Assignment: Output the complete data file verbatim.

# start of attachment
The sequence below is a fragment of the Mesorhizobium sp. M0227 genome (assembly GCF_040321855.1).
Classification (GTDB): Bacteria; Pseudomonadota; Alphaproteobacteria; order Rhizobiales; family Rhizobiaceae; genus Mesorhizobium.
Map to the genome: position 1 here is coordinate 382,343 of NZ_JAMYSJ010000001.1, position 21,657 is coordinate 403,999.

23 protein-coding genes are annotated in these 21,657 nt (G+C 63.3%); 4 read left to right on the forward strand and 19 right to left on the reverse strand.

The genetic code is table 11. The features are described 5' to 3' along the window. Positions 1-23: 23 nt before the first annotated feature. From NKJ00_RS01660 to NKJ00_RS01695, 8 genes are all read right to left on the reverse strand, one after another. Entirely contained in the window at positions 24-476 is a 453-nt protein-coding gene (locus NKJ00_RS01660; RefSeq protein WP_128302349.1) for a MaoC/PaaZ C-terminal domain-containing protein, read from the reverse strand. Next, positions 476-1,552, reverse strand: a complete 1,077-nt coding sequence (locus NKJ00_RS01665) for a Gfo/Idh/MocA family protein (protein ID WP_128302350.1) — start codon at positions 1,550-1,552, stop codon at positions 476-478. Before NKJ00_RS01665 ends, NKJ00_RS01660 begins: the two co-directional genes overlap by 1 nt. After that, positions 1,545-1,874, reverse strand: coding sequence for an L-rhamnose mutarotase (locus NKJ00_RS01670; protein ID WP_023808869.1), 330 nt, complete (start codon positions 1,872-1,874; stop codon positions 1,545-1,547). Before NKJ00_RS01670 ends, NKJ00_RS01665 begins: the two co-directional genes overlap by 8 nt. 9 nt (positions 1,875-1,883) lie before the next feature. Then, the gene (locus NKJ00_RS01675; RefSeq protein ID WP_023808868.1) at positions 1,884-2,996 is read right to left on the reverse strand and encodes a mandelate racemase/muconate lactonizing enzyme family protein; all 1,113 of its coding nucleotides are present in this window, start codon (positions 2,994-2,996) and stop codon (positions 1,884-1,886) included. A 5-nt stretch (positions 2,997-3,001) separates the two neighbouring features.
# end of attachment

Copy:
The sequence below is a fragment of the Mesorhizobium sp. M0227 genome (assembly GCF_040321855.1).
Classification (GTDB): Bacteria; Pseudomonadota; Alphaproteobacteria; order Rhizobiales; family Rhizobiaceae; genus Mesorhizobium.
Map to the genome: position 1 here is coordinate 382,343 of NZ_JAMYSJ010000001.1, position 21,657 is coordinate 403,999.

23 protein-coding genes are annotated in these 21,657 nt (G+C 63.3%); 4 read left to right on the forward strand and 19 right to left on the reverse strand.

The genetic code is table 11. The features are described 5' to 3' along the window. Positions 1-23: 23 nt before the first annotated feature. From NKJ00_RS01660 to NKJ00_RS01695, 8 genes are all read right to left on the reverse strand, one after another. Entirely contained in the window at positions 24-476 is a 453-nt protein-coding gene (locus NKJ00_RS01660; RefSeq protein WP_128302349.1) for a MaoC/PaaZ C-terminal domain-containing protein, read from the reverse strand. Next, positions 476-1,552, reverse strand: a complete 1,077-nt coding sequence (locus NKJ00_RS01665) for a Gfo/Idh/MocA family protein (protein ID WP_128302350.1) — start codon at positions 1,550-1,552, stop codon at positions 476-478. Before NKJ00_RS01665 ends, NKJ00_RS01660 begins: the two co-directional genes overlap by 1 nt. After that, positions 1,545-1,874, reverse strand: coding sequence for an L-rhamnose mutarotase (locus NKJ00_RS01670; protein ID WP_023808869.1), 330 nt, complete (start codon positions 1,872-1,874; stop codon positions 1,545-1,547). Before NKJ00_RS01670 ends, NKJ00_RS01665 begins: the two co-directional genes overlap by 8 nt. 9 nt (positions 1,875-1,883) lie before the next feature. Then, the gene (locus NKJ00_RS01675; RefSeq protein ID WP_023808868.1) at positions 1,884-2,996 is read right to left on the reverse strand and encodes a mandelate racemase/muconate lactonizing enzyme family protein; all 1,113 of its coding nucleotides are present in this window, start codon (positions 2,994-2,996) and stop codon (positions 1,884-1,886) included. A 5-nt stretch (positions 2,997-3,001) separates the two neighbouring features.